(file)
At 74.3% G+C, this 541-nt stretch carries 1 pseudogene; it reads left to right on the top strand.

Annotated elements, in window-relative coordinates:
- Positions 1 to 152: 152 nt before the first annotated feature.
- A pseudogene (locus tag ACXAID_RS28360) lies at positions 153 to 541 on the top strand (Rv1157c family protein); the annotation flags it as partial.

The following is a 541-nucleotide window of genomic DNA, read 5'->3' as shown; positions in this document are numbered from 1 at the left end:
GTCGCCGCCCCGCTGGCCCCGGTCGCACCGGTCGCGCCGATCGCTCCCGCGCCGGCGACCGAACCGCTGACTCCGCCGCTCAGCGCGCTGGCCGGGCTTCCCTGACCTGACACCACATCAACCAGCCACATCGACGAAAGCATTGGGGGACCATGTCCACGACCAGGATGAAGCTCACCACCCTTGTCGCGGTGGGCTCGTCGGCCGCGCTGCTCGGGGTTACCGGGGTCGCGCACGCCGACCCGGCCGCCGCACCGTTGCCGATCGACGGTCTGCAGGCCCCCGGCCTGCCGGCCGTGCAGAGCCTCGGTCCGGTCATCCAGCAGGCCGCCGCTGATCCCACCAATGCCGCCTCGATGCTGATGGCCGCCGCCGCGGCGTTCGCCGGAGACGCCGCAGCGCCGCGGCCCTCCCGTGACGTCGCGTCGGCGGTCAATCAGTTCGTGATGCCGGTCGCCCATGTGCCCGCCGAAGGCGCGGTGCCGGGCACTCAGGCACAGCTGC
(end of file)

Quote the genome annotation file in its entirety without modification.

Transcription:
At 74.3% G+C, this 541-nt stretch carries 1 pseudogene; it reads left to right on the top strand.

Annotated elements, in window-relative coordinates:
- Positions 1 to 152: 152 nt before the first annotated feature.
- A pseudogene (locus tag ACXAID_RS28360) lies at positions 153 to 541 on the top strand (Rv1157c family protein); the annotation flags it as partial.

The following is a 541-nucleotide window of genomic DNA, read 5'->3' as shown; positions in this document are numbered from 1 at the left end:
GTCGCCGCCCCGCTGGCCCCGGTCGCACCGGTCGCGCCGATCGCTCCCGCGCCGGCGACCGAACCGCTGACTCCGCCGCTCAGCGCGCTGGCCGGGCTTCCCTGACCTGACACCACATCAACCAGCCACATCGACGAAAGCATTGGGGGACCATGTCCACGACCAGGATGAAGCTCACCACCCTTGTCGCGGTGGGCTCGTCGGCCGCGCTGCTCGGGGTTACCGGGGTCGCGCACGCCGACCCGGCCGCCGCACCGTTGCCGATCGACGGTCTGCAGGCCCCCGGCCTGCCGGCCGTGCAGAGCCTCGGTCCGGTCATCCAGCAGGCCGCCGCTGATCCCACCAATGCCGCCTCGATGCTGATGGCCGCCGCCGCGGCGTTCGCCGGAGACGCCGCAGCGCCGCGGCCCTCCCGTGACGTCGCGTCGGCGGTCAATCAGTTCGTGATGCCGGTCGCCCATGTGCCCGCCGAAGGCGCGGTGCCGGGCACTCAGGCACAGCTGC